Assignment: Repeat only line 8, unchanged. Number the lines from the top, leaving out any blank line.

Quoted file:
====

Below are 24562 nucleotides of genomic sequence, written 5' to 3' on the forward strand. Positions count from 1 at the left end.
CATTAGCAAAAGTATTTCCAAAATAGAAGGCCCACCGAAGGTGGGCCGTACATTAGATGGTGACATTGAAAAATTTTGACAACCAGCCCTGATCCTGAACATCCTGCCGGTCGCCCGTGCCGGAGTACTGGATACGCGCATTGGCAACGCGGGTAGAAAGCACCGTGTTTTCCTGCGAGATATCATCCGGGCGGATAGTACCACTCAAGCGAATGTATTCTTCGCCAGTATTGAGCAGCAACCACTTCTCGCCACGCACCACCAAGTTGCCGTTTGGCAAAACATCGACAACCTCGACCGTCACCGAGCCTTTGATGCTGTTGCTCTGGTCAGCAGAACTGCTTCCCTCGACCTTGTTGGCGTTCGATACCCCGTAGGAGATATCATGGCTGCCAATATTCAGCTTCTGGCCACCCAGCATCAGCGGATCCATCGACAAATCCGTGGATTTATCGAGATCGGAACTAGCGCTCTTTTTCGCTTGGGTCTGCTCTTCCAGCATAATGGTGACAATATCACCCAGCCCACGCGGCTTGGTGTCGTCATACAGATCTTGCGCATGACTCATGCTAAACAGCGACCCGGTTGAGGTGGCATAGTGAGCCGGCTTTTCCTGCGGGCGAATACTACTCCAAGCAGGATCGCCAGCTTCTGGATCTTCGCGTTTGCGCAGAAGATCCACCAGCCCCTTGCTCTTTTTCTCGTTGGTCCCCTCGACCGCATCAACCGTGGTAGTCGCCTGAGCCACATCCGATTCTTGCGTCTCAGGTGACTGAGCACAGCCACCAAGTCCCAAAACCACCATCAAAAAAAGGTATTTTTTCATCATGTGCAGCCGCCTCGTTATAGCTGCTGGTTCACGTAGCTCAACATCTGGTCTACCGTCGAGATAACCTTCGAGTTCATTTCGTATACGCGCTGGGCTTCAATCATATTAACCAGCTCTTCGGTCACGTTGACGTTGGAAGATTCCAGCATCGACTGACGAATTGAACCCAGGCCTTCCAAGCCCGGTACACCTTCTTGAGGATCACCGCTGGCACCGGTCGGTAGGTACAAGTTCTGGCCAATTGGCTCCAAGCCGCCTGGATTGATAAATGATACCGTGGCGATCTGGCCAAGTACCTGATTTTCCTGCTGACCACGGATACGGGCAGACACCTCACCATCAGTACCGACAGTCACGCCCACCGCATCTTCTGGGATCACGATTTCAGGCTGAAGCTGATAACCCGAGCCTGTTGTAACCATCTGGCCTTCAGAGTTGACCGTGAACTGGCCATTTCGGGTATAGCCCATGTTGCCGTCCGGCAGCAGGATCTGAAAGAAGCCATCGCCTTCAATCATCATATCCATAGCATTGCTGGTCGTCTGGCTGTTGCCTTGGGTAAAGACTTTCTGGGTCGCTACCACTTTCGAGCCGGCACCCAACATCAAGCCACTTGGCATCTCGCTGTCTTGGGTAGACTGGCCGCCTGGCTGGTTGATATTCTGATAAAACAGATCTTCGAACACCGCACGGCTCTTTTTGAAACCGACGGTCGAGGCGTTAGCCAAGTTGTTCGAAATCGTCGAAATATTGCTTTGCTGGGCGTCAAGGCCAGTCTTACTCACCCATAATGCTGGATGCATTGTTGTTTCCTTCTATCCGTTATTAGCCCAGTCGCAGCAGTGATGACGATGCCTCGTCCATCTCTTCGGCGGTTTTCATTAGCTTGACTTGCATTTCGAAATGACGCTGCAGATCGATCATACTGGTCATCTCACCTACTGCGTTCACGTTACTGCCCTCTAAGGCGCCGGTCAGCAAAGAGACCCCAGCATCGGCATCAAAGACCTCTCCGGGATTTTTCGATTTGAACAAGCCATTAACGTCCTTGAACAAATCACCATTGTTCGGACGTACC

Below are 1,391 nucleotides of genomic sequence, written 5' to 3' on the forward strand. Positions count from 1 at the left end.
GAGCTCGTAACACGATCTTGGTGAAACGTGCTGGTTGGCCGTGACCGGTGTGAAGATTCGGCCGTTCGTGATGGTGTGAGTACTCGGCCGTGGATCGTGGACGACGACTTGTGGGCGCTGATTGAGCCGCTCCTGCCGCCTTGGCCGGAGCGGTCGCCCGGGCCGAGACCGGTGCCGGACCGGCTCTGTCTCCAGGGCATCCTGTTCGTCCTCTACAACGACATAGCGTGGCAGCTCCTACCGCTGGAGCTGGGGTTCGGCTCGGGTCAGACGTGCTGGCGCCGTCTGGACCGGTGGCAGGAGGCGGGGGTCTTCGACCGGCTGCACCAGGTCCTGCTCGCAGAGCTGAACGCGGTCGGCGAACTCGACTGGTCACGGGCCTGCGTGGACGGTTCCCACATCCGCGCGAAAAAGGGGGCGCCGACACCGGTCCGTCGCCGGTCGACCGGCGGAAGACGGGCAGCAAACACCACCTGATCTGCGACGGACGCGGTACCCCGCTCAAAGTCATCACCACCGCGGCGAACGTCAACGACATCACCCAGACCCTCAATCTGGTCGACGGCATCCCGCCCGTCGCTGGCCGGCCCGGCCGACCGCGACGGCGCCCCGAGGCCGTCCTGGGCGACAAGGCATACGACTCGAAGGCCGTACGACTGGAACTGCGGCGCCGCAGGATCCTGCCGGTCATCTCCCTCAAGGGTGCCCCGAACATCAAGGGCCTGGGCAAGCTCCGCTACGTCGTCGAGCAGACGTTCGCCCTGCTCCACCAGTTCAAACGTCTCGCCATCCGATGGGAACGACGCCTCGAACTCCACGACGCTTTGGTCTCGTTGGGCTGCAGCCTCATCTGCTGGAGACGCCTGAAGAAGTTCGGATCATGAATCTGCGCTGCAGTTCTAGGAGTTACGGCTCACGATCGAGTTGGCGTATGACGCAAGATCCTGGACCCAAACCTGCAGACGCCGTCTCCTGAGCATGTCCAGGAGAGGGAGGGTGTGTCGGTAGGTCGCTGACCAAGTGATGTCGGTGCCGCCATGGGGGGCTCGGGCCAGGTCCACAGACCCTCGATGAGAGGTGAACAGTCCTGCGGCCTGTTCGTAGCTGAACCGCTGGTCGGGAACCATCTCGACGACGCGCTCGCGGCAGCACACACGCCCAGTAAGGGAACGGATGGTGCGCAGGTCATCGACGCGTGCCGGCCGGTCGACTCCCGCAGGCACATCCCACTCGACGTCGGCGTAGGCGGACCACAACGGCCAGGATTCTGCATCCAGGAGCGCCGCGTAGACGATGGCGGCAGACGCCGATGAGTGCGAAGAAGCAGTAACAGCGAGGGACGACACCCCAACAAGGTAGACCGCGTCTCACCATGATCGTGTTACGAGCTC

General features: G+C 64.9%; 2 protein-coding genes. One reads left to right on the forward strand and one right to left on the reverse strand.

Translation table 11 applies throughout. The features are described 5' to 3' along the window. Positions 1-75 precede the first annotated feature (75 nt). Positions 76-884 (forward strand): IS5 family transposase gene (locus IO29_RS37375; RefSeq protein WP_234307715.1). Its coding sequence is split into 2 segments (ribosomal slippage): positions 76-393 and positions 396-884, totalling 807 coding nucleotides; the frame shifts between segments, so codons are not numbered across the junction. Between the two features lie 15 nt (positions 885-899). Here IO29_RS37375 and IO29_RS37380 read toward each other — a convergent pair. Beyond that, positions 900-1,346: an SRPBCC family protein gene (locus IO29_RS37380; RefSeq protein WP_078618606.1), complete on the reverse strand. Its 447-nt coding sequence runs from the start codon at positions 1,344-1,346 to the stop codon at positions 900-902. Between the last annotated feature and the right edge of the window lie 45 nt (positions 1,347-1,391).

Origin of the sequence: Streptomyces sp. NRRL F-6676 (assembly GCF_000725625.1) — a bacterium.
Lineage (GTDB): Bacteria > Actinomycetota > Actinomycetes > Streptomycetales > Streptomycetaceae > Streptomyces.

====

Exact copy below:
Lineage (GTDB): Bacteria > Actinomycetota > Actinomycetes > Streptomycetales > Streptomycetaceae > Streptomyces.